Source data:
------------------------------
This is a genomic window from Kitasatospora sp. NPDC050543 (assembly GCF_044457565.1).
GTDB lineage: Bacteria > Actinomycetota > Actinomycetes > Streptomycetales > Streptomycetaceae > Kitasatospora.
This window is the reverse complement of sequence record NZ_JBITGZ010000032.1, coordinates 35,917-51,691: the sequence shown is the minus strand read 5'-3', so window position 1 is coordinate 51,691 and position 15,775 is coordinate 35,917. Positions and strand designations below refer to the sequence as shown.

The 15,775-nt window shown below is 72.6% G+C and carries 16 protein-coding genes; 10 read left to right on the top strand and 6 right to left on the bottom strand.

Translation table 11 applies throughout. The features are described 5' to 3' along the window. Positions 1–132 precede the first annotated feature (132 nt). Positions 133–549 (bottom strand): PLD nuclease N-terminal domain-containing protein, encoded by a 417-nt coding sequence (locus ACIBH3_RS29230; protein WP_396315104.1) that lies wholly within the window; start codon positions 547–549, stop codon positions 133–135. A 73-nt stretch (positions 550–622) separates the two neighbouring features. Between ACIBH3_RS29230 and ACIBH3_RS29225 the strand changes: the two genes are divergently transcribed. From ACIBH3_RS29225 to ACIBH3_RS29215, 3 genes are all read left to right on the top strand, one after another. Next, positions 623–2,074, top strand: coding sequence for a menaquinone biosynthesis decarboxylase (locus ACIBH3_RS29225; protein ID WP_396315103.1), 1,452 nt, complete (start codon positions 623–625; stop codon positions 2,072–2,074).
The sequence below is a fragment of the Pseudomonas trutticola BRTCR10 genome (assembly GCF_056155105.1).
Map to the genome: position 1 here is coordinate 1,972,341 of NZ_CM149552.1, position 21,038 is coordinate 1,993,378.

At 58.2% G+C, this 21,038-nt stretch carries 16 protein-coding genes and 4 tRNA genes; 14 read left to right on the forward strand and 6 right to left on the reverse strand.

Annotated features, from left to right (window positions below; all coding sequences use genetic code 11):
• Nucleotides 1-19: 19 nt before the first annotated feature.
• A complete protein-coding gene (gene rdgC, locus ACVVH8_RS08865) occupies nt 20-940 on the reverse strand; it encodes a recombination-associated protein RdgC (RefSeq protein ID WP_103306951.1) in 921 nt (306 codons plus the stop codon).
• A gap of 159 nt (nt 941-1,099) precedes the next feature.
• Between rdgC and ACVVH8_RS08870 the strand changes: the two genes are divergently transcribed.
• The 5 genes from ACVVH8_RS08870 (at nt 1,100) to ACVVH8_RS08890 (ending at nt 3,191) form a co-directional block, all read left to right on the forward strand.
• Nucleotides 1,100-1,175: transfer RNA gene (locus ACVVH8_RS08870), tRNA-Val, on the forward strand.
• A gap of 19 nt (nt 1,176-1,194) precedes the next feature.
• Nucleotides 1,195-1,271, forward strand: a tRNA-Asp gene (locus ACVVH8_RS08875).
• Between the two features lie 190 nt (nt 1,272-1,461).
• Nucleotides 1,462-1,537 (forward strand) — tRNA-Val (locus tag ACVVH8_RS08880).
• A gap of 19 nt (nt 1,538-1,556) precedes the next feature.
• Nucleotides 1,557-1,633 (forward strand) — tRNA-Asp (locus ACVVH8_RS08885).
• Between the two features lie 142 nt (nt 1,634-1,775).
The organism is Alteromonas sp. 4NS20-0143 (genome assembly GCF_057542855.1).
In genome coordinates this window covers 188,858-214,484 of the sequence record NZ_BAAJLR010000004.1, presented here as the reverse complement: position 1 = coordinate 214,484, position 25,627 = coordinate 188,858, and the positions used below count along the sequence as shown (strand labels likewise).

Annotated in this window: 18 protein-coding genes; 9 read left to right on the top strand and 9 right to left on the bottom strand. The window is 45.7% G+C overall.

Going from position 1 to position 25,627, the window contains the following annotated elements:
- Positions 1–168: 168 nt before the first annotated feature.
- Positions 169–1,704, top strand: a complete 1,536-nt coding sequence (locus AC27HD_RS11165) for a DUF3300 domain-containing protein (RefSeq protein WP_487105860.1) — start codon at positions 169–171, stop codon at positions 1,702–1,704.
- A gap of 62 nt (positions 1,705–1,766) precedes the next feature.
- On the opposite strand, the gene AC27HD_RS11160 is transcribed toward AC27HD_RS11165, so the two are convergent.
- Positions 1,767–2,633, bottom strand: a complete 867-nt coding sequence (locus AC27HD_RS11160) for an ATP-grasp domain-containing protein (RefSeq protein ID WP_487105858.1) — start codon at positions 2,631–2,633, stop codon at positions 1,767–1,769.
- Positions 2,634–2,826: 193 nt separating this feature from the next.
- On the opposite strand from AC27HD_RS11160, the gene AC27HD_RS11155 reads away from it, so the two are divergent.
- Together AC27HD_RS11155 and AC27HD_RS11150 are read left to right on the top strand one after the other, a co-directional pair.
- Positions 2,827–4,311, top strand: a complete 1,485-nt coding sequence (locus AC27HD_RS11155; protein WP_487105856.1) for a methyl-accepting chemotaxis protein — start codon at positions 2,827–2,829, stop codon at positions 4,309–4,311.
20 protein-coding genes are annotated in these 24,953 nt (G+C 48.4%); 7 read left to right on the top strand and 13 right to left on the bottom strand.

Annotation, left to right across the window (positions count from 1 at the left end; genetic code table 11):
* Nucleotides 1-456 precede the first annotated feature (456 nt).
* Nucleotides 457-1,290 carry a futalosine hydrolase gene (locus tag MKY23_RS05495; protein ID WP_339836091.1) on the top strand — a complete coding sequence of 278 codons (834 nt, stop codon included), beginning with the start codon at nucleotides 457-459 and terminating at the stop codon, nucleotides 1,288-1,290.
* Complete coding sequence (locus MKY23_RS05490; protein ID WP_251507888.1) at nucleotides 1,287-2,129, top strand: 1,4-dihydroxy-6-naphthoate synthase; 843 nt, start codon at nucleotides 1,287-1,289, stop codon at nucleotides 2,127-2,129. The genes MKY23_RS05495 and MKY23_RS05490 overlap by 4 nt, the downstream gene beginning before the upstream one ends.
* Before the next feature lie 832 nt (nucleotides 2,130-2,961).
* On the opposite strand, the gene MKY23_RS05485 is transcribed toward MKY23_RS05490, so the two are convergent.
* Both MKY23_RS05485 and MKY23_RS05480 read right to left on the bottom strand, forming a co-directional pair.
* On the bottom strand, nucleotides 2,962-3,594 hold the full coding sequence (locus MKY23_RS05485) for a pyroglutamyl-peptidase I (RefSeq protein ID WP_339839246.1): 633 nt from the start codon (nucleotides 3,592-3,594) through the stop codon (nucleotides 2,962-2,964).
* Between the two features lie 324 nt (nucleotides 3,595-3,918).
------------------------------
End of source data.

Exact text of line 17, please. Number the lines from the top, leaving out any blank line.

• Nucleotides 1,195-1,271, forward strand: a tRNA-Asp gene (locus ACVVH8_RS08875).